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5 ways to quiet auditory hallucinations

Vol. 4, No. 4 / April 2005

Cognitive-behavioral therapy (CBT) can help patients cope with auditory hallucinations and reshape delusional beliefs to make the voices less frequent.1 Use the following CBT methods alone or with medication.

1. Engage the patient by showing interest in the voices. Ask: “When did the voices start? Where are they coming from? Can you bring them on or stop them? Do they tell you to do things? What happens when you ignore them?”

2. Normalize the hallucination. List scientifically plausible “reasons for hearing voices,”2 including sleep deprivation, isolation, dehydration and/or starvation, extreme stress, strong thoughts or emotions, fever and illness, and drug/alcohol use.

Ask which reasons might apply. Patients often agree with several explanations and begin questioning their delusional interpretations. Your list should include the possibility that the voices are real, but only if the patient initially believes this.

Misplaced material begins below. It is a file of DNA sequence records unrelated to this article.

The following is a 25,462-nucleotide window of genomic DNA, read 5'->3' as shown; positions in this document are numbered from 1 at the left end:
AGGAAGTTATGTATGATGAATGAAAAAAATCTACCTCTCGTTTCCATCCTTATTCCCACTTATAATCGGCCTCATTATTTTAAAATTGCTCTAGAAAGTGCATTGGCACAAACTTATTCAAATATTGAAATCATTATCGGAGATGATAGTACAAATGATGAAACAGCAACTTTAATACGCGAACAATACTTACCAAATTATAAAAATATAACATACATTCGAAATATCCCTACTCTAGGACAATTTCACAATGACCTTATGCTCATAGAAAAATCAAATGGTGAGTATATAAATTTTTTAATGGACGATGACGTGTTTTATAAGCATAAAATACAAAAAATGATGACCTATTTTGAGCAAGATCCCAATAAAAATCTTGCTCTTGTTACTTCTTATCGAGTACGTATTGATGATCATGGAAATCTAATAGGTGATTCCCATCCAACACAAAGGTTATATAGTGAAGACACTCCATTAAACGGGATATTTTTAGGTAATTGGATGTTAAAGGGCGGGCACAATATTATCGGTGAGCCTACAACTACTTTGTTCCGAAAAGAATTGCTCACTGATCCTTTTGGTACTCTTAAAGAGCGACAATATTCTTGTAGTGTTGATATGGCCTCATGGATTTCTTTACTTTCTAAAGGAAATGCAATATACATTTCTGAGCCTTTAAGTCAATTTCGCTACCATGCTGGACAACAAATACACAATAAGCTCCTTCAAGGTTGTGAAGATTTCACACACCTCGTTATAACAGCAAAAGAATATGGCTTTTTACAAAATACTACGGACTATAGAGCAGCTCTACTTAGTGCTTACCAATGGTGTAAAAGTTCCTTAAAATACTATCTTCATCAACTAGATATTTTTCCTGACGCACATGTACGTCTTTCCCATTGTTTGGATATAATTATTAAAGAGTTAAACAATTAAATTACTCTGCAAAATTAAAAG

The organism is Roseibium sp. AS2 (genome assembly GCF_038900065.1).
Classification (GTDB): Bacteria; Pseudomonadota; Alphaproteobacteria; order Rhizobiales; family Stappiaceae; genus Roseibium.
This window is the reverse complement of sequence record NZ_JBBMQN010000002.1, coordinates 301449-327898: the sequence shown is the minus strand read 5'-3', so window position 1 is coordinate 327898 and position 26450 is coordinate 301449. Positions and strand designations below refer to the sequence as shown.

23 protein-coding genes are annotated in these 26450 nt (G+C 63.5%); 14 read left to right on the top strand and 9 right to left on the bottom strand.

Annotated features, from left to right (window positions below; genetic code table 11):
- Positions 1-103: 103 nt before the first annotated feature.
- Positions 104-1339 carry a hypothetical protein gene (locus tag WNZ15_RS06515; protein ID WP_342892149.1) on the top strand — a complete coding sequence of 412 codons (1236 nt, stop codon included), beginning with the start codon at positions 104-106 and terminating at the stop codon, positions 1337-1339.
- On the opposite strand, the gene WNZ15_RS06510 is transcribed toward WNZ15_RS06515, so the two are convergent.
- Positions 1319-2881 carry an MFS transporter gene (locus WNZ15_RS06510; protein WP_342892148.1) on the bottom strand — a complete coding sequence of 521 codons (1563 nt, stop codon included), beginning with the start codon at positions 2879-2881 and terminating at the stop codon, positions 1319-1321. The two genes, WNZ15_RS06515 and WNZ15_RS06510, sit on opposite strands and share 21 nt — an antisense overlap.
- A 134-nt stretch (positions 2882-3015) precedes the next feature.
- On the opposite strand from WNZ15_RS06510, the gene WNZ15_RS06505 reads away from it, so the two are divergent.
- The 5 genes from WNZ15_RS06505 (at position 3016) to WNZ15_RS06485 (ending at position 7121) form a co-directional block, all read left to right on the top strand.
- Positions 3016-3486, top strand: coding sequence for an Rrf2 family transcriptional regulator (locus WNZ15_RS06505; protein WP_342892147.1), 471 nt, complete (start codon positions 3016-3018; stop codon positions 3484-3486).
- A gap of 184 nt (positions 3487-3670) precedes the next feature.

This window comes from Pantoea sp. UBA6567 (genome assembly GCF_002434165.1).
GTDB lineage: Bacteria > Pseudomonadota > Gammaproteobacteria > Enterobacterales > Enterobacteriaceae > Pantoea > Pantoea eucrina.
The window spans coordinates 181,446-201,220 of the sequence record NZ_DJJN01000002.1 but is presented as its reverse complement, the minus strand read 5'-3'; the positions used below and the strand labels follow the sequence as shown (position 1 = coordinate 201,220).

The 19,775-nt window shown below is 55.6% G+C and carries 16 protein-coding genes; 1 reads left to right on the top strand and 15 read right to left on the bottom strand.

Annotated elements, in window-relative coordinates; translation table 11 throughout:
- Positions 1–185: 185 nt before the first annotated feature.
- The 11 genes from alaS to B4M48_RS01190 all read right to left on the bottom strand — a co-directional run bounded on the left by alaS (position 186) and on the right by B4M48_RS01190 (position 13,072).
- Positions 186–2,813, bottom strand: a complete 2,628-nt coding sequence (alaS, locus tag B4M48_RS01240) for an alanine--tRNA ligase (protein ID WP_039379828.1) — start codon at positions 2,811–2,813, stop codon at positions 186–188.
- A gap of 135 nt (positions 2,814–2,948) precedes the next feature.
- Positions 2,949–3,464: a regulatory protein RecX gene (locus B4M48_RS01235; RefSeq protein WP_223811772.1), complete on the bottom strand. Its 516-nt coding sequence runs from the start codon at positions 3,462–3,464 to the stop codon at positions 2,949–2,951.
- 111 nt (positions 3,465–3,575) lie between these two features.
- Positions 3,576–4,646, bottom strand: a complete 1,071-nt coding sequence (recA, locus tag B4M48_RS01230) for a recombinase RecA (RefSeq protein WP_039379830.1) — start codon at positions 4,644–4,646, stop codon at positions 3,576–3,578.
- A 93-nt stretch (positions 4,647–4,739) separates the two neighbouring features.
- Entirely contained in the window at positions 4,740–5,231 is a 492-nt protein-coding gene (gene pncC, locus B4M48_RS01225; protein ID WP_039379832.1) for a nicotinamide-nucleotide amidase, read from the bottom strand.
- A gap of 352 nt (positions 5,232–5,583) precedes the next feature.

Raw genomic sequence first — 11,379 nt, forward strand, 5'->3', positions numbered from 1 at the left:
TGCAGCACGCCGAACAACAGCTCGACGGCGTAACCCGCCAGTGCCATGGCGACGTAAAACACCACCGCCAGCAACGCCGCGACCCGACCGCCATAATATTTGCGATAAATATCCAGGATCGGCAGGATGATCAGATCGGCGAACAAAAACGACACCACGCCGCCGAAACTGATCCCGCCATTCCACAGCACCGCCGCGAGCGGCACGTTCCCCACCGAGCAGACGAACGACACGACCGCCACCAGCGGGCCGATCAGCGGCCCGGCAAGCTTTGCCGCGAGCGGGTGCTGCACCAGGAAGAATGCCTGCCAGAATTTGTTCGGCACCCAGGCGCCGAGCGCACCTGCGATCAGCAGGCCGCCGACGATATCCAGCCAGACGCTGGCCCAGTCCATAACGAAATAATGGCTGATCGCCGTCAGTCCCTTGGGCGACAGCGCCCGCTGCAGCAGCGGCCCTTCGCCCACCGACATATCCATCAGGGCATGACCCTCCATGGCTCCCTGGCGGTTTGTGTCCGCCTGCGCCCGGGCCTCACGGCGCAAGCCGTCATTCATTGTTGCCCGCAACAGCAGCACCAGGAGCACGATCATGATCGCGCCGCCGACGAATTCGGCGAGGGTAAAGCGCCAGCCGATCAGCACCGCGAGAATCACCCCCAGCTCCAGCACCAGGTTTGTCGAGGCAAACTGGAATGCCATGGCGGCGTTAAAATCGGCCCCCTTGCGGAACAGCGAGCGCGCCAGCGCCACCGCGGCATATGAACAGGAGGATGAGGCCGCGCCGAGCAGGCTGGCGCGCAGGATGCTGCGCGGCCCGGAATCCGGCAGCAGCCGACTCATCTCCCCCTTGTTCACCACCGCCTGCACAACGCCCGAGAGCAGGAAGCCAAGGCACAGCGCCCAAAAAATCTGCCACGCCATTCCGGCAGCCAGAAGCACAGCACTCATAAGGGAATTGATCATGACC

3. Suggest coping strategies, such as:

  • humming or singing a song several times
  • listening to music
  • reading (forwards and backwards)
  • talking with others
  • exercise
  • ignoring the voices
  • medication (important to include).

Ask which methods worked previously and have patients build on that list, if possible.

If a patient hears command hallucinations, assess their acuity and decide whether he or she is likely to act on them before starting CBT.

4. Use in-session voices to teach coping strategies. Ask the patient to hum a song with you (“Happy Birthday” works well). If unsuccessful, try reading a paragraph together forwards or backwards. If the voices stop—even for 2 minutes—tell the patient that he or she has begun to control them.3 Have the patient practice these exercises at home and notice if the voices stop for longer periods.

5. Briefly explain the neurology behind the voices. PET scans have shown that auditory hallucinations activate brain areas that regulate hearing and speaking,4 suggesting that people talk or think to themselves while hearing voices.

When patients ask why they hear strange voices, explain that many voices are buried inside our memory. When people hear voices, the brain’s speech, hearing, and memory centers interact.5

That said, calling auditory hallucinations “voice-thoughts,” rather than “voices,” reduces stigma and reinforces an alternate explanation behind the delusion. As the patient begins to understand that hallucinations are related to dysfunctional thoughts, we can help correct them.

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